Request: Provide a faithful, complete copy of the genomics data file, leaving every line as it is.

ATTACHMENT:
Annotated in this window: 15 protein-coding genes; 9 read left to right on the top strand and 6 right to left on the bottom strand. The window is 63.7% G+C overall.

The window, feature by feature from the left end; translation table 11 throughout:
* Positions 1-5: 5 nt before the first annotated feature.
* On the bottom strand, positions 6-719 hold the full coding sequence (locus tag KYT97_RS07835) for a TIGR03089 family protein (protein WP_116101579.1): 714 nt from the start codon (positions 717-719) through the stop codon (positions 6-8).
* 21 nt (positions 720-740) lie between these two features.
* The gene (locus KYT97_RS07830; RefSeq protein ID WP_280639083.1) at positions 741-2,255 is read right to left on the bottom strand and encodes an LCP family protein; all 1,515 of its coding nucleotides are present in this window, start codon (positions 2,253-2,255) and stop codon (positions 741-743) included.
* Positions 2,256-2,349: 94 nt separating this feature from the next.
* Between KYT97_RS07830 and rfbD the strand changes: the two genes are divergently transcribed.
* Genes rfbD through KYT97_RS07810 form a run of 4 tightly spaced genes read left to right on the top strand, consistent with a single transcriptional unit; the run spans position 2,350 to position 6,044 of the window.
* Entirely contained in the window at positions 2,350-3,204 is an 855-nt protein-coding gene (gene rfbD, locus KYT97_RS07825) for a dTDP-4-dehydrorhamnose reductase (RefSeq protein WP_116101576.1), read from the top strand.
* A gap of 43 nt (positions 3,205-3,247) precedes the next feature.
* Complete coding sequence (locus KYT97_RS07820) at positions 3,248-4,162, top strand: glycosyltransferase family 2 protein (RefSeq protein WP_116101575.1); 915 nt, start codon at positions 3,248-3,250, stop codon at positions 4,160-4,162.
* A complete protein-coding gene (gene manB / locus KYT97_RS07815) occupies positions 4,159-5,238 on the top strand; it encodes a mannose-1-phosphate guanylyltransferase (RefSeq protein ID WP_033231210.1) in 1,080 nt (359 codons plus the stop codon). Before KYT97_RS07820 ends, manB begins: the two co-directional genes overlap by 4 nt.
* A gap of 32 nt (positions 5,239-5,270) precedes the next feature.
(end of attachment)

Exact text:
Annotated in this window: 15 protein-coding genes; 9 read left to right on the top strand and 6 right to left on the bottom strand. The window is 63.7% G+C overall.

The window, feature by feature from the left end; translation table 11 throughout:
* Positions 1-5: 5 nt before the first annotated feature.
* On the bottom strand, positions 6-719 hold the full coding sequence (locus tag KYT97_RS07835) for a TIGR03089 family protein (protein WP_116101579.1): 714 nt from the start codon (positions 717-719) through the stop codon (positions 6-8).
* 21 nt (positions 720-740) lie between these two features.
* The gene (locus KYT97_RS07830; RefSeq protein ID WP_280639083.1) at positions 741-2,255 is read right to left on the bottom strand and encodes an LCP family protein; all 1,515 of its coding nucleotides are present in this window, start codon (positions 2,253-2,255) and stop codon (positions 741-743) included.
* Positions 2,256-2,349: 94 nt separating this feature from the next.
* Between KYT97_RS07830 and rfbD the strand changes: the two genes are divergently transcribed.
* Genes rfbD through KYT97_RS07810 form a run of 4 tightly spaced genes read left to right on the top strand, consistent with a single transcriptional unit; the run spans position 2,350 to position 6,044 of the window.
* Entirely contained in the window at positions 2,350-3,204 is an 855-nt protein-coding gene (gene rfbD, locus KYT97_RS07825) for a dTDP-4-dehydrorhamnose reductase (RefSeq protein WP_116101576.1), read from the top strand.
* A gap of 43 nt (positions 3,205-3,247) precedes the next feature.
* Complete coding sequence (locus KYT97_RS07820) at positions 3,248-4,162, top strand: glycosyltransferase family 2 protein (RefSeq protein WP_116101575.1); 915 nt, start codon at positions 3,248-3,250, stop codon at positions 4,160-4,162.
* A complete protein-coding gene (gene manB / locus KYT97_RS07815) occupies positions 4,159-5,238 on the top strand; it encodes a mannose-1-phosphate guanylyltransferase (RefSeq protein ID WP_033231210.1) in 1,080 nt (359 codons plus the stop codon). Before KYT97_RS07820 ends, manB begins: the two co-directional genes overlap by 4 nt.
* A gap of 32 nt (positions 5,239-5,270) precedes the next feature.